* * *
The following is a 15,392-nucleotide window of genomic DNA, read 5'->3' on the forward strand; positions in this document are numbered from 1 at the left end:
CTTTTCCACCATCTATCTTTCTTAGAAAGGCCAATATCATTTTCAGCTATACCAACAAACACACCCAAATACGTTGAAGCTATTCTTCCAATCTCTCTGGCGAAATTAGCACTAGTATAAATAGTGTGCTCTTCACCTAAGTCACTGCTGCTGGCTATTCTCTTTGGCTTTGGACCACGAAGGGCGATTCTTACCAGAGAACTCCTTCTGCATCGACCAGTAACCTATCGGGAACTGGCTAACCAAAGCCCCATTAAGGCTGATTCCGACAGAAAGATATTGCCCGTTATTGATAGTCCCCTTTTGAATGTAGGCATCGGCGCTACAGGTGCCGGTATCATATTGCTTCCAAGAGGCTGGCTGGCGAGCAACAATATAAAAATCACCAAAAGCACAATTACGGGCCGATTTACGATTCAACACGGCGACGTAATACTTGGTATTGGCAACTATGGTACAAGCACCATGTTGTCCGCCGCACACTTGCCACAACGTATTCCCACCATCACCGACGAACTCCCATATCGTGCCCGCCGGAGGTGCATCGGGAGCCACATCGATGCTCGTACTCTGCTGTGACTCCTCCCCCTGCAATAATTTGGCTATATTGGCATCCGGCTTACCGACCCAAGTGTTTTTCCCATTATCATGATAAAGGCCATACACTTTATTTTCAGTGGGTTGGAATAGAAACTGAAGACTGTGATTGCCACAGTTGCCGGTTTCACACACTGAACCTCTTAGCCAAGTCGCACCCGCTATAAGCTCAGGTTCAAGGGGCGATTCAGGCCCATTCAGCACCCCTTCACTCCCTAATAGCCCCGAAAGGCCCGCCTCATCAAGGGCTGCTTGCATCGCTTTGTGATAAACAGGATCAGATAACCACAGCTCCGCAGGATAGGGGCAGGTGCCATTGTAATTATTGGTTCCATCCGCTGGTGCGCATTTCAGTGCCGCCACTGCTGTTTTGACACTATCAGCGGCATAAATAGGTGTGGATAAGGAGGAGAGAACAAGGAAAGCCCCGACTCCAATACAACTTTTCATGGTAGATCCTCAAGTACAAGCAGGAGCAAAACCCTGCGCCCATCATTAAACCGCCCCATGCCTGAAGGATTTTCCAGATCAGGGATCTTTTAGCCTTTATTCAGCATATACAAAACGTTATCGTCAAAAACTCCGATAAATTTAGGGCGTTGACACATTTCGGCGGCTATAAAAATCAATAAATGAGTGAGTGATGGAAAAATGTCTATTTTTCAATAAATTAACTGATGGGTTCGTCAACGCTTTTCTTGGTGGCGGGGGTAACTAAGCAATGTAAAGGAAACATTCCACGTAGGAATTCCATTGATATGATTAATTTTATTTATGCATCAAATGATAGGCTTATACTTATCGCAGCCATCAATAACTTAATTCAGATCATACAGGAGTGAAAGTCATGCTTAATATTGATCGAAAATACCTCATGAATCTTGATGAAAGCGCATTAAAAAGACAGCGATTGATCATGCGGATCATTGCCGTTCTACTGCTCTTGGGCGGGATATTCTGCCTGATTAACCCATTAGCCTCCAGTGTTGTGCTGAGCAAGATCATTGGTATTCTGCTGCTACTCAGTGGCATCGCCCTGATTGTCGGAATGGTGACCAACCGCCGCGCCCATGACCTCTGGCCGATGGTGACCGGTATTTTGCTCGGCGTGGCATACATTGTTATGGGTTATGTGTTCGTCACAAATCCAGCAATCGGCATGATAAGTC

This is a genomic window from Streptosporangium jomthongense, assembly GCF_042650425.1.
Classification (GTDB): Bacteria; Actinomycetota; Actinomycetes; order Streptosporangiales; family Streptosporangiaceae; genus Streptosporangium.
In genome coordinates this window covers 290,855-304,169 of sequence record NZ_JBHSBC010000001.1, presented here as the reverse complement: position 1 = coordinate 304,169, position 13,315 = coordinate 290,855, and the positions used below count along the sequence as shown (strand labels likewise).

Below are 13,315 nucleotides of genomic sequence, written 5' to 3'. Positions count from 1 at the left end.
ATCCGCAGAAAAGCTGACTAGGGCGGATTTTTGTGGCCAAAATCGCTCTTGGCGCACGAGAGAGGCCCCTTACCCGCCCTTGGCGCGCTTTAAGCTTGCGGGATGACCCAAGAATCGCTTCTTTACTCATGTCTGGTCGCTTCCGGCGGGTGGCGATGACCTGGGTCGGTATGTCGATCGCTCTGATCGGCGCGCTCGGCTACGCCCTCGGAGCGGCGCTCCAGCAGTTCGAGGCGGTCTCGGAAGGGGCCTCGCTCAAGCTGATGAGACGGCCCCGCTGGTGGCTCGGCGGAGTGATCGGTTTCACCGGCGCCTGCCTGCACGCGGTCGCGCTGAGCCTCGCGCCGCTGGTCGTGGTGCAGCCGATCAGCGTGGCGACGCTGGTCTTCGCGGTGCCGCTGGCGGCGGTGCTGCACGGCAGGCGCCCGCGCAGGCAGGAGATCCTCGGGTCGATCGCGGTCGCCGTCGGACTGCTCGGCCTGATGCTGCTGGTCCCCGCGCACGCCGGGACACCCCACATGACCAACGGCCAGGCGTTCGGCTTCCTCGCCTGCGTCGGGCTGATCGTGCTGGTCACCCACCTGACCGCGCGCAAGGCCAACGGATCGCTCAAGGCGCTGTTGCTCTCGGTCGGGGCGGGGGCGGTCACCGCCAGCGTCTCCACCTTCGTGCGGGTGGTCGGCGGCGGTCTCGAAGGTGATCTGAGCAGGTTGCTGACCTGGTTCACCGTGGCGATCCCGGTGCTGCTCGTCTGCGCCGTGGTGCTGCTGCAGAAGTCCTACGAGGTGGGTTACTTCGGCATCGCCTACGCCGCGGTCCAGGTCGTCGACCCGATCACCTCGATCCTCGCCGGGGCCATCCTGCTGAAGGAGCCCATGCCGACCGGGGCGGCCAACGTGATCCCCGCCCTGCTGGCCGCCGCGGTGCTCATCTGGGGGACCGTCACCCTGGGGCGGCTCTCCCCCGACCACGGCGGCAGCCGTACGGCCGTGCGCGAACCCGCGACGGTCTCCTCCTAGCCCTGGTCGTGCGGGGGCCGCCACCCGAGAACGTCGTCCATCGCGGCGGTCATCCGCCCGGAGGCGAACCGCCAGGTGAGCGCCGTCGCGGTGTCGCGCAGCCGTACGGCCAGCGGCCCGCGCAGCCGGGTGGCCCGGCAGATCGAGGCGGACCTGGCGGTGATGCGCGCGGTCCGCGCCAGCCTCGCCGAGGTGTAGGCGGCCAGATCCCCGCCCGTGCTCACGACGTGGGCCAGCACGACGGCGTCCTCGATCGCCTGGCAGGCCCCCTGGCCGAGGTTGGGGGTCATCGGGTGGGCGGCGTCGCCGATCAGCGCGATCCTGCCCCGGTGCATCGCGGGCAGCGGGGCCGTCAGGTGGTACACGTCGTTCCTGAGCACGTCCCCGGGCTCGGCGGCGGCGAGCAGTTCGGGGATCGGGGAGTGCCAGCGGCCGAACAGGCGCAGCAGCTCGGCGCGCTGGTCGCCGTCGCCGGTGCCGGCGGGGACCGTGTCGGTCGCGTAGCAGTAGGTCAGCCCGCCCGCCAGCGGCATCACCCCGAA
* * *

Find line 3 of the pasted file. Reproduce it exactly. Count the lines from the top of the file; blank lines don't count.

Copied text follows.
This is a genomic window from Streptosporangium jomthongense, assembly GCF_042650425.1.